Summit Team Lays the Foundation for Business Modernization at USDA, and Congress Makes CoEs Permanent GSA Program

December 11, 2020 Kellen MacBeth

Summit icon - people campaign - created by DragonflySummit Consulting and its subcontractors successfully partnered with the U.S. Department of Agriculture’s (USDA) Office of the Chief Information Officer (OCIO) to develop and implement an approach to business modernization across the department.

Summit's success with USDA and GSA Centers of Excellence

Since 2018, the Summit team has worked, first, to ensure the success of USDA’s five Centers of Excellence (CoEs) in collaboration with both USDA and the General Services Administration (GSA) and, second, to build capacity within the department for adoption of leading project management and Agile practices.

The Summit team provided highly skilled, agile, and data-driven program, project, and organizational change management support to plan, guide, and measure progress for the five USDA CoEs. The team enhanced leadership visibility and insight into project delivery and performance, leading to informed decisions that align with the President’s IT modernization goals articulated by the USDA CIO, GSA, and the White House Office of American Innovation.

The initiative resulted in the wide adoption of cloud solutions across the enterprise, new customer experience and feedback tools to connect USDA leaders with the citizens they serve, new data analytics dashboards and tools to track and report critical information to agency leaders, and enhanced interactions between USDA customers and the IT solutions needed to deliver critical services and support.

Following the successful institutionalization of the CoE’s core functions at USDA, the Summit team worked with Mission Areas and staff offices throughout USDA to test Agile pilot projects, develop a USDA-wide online Agile Resource Center, and lay the foundation for successful project management practices for years to come.

Key practices for continued success

With the signing last week of HR 5901, Information Technology Modernization Centers of Excellence Program Act, GSA will continue to build on the lessons learned at USDA—the CoE lighthouse agency—to advance IT modernization objectives across the Federal government. Our experience has shown us that the following practices are critical to the CoEs’ continued success:

  • Agency Buy-In – Support from senior leadership to front-line managers is essential to ensure that IT modernization has the resources and focus needed to meet cost, schedule, and scope objectives.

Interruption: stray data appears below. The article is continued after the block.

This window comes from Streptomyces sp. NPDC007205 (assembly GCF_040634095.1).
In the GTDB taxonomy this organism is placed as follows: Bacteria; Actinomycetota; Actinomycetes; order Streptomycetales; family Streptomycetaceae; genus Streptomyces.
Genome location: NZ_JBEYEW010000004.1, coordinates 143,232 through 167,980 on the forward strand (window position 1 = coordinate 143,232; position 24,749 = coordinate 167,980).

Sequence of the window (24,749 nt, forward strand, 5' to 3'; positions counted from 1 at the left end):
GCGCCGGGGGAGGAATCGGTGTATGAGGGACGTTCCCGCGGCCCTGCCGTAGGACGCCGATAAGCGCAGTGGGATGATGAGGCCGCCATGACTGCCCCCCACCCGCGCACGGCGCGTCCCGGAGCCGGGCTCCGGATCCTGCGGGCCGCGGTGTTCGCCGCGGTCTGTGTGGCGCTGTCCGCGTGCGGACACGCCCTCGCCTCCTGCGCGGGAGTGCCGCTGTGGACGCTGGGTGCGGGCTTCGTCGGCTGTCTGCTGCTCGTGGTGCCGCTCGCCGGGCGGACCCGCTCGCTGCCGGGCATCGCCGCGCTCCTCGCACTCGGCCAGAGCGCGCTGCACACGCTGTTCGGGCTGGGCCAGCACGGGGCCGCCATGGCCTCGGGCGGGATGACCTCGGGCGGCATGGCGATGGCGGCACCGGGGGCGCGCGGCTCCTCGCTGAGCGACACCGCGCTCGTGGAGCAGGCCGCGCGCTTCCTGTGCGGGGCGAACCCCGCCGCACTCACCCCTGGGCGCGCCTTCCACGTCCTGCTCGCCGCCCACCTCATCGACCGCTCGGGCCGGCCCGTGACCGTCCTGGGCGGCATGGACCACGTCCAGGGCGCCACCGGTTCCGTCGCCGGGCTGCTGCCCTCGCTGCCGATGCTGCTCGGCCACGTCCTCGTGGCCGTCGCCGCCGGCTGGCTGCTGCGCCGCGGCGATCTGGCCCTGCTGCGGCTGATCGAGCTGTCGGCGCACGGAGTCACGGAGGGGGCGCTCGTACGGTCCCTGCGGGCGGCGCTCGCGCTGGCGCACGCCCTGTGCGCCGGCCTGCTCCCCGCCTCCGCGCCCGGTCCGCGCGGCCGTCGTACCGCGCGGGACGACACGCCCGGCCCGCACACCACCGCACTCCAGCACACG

• Integrated Oversight – Establishing a project management office to oversee the parallel CoE projects is critical to their successa shared reporting and management framework will ensure leadership makes timely and informed decisions.
  • Governance – Organizations cannot modernize their entire technology landscape at once –– in order to succeed, they must ensure their framework for selecting, prioritizing, and evaluating programs and projects is prepared for the ever-shifting and complex work of modernizing an aging IT portfolio through a focus on enterprise architecture, flexible procedures, and a customer-focused mentality.
  • Training and Coaching – Using Agile methods increases IT project success but also requires upfront training for government staff and leadership as well as a sustained commitment to managing programs and projects in a different way—early and ongoing refresher trainings, along with real-time coaching provided by Agile Subject Matter Experts, equips government personnel with the skills and knowledge needed to successfully use Agile methods to execute IT modernization.
  • Organizational Change Management (OCM) – Preparing an agency for change—through training and structured communications—will minimize disruptions, enhance buy in, and help sustain the change; OCM is needed to protect investments from failure during the implementation and sustainment phases.
  • Proactive Risk Management – Identifying, tracking, and communicating risks is essential to avoiding or mitigating failure—using regular communication and reporting dashboards to communicate real project risks is the only way leaders can make the tough decisions to keep projects on track.

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